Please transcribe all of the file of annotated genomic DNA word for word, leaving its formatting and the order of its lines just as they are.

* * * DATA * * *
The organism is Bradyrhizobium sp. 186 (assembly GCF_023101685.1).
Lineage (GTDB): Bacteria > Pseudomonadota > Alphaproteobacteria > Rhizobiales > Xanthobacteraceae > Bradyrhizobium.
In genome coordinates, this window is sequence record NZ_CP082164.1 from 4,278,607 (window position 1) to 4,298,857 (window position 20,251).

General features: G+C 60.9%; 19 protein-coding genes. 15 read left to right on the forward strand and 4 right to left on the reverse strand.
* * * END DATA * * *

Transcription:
The organism is Bradyrhizobium sp. 186 (assembly GCF_023101685.1).
Lineage (GTDB): Bacteria > Pseudomonadota > Alphaproteobacteria > Rhizobiales > Xanthobacteraceae > Bradyrhizobium.
In genome coordinates, this window is sequence record NZ_CP082164.1 from 4,278,607 (window position 1) to 4,298,857 (window position 20,251).

General features: G+C 60.9%; 19 protein-coding genes. 15 read left to right on the forward strand and 4 right to left on the reverse strand.